You Don't Have To Be The Fastest To Be Great
In August, we published a list of the 23 Greatest Graphics Cards Of All Time. While our readers generally enjoyed the trip down memory lane, some folks took offense at the title. The term "greatest" can mean a lot of things, and not everyone links it to the fastest hardware. While the flagships are always fun to look back on, more of us actually owned the budget-oriented options. Aren't the lower-priced cards that made great performance available to the masses just as deserving of honor and respect?
Indeed they are! Frankly, it was always our intention to follow up with a list of the greatest values in graphics technology, represented by models that enabled impressive performance for less than $200.
Now, let us pay our respects to these reasonably-priced trench fighters, arranged chronologically, of course.
GeForce 2 MX
Picking the first candidate was difficult, but we had to start somewhere. We considered a number of older cards like the Voodoo2 3000 and TNT2 M64. But to us, the GeForce 2 MX is the card that created the mid-range performance market with a derivative architecture and correspondingly lower price.
A few months after the turn of the millennium, Nvidia released this now-infamous budget board. Built on the 0.18 micron process, running at 175 MHz, and complemented by 166 MHz memory, the GeForce 2 MX featured two pixel pipelines instead of the GeForce 256's four. However, each one could handle two times the number of textures per clock. As a result, performance was close to the original GeForce 256, in some games, despite the GeForce 2 MX's $120 MSRP.
Though those specs certainly don't sound impressive today, the product was actually a modest gaming board back in its day. Savvy buyers hunted down models with 128-bit memory interfaces, and took advantage of an overclockable core to approach the results achieved by higher-end hardware. The GeForce 2 MX ushered in an era of more accessible 3D graphics, and it remained a minimum recommendation of many titles for years after its introduction.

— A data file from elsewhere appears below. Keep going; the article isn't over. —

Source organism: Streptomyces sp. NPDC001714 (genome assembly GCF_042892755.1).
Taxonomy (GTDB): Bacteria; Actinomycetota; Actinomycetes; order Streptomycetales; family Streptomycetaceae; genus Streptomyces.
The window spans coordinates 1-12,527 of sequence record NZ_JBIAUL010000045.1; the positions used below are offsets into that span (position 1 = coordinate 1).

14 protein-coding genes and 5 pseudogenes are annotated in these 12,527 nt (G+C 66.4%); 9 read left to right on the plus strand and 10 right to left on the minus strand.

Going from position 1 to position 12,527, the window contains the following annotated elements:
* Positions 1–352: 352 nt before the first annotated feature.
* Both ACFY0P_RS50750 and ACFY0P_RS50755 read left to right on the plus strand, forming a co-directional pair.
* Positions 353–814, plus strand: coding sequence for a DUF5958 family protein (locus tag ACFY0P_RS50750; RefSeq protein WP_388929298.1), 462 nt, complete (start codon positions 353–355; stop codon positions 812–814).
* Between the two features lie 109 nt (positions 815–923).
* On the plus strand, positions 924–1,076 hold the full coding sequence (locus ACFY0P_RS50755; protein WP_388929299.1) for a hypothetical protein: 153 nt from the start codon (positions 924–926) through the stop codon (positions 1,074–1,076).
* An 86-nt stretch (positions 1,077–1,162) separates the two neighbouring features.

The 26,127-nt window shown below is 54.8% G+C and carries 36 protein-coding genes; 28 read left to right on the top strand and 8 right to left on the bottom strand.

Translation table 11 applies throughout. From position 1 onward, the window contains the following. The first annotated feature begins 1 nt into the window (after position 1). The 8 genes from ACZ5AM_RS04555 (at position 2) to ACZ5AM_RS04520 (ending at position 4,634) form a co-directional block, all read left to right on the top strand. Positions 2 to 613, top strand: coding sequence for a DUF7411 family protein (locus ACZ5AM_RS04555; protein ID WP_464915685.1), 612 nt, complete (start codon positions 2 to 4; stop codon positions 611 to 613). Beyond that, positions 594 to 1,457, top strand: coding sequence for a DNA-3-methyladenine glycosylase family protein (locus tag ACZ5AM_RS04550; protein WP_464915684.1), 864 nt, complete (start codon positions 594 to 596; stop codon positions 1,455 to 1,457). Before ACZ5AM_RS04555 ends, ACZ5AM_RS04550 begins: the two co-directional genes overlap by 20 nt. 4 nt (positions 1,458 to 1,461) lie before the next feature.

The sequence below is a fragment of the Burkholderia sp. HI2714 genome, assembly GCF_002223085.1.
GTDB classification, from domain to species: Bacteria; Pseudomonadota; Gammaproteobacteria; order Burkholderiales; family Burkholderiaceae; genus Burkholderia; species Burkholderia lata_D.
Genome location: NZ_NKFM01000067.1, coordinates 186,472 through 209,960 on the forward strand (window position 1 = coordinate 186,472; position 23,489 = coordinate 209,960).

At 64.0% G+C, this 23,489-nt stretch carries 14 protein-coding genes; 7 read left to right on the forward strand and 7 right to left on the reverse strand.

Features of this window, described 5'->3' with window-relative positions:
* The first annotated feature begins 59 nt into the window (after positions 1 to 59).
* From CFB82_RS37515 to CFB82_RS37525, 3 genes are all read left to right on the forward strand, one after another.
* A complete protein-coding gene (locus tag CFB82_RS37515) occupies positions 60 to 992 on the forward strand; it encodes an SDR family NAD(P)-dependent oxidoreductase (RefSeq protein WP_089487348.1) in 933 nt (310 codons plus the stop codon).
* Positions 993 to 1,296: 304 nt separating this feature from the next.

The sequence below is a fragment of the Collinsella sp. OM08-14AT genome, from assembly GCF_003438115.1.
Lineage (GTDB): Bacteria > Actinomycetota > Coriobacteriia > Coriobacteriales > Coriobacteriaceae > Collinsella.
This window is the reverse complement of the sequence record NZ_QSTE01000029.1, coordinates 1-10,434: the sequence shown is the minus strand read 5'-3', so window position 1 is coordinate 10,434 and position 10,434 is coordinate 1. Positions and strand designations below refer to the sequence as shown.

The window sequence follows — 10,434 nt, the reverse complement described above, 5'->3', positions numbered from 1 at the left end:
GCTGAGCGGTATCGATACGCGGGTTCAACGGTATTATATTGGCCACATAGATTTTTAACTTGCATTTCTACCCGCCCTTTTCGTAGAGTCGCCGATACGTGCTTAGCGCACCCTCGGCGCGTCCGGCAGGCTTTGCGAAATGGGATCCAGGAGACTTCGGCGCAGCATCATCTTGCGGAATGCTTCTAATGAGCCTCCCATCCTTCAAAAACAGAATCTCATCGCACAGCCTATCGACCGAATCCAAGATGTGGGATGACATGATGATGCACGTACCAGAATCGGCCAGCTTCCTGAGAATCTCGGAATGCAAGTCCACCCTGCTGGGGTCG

STMicroelectronics was a player in the graphics card market in 2001, and early that year, the Kyro II, based on PowerVR's Series 3 chipset, was introduced. Its STG 4500 GPU was etched on a 0.18 micron process with two pixel pipelines, synchronous 175 MHz core and memory clocks, and a 128-bit memory interface.
Although low-resolution performance was lackluster, as the number of pixels displayed on-screen increased, the bandwidth-saving benefits of tile-based rendering came into play, and the $150 Kyro II was able to challenge high-end graphics cards priced twice as high. Unfortunately, without hardware-accelerated transform and lighting or pixel shading support, the Kyro II was made obsolete by DirectX 8-class hardware like the GeForce 3 and Radeon 8500. Nevertheless, this card represented tremendous value in its day.
GeForce 3 Ti 200
At the end of 2001, while the GeForce 3 Ti 500 was getting all of the glory, the GeForce 3 Ti 200 offered the same four-pipeline DirectX 8-capable GPU with 175 MHz core and 200 MHz memory clocks (only 25 and 30 MHz lower than the original GeForce 3, respectively). With a $200 launch price, this card trounced the similarly-priced Radeon 7500 and even performed on par with the more expensive Radeon 8500.
While the Radeon 8500 offered impressive hardware, its driver problems hindered the card and prevented it from reaching its potential. The down-clocked Radeon 8500LE was priced a bit closer to the Ti 200 and performed well overclocked, but the GeForce Ti 200 remained a better bet for reliable performance.
GeForce 4 Ti 4200
Nvidia's next-generation GPU powered the GeForce 4 Ti series, released in early 2002. The only difference between the $300+ flagship GeForce 4 Ti 4600 and $200 GeForce 4 Ti 4200 was clock rates: its 250 MHz core/222 MHz DDR memory clocks were 50 and 103 MHz lower.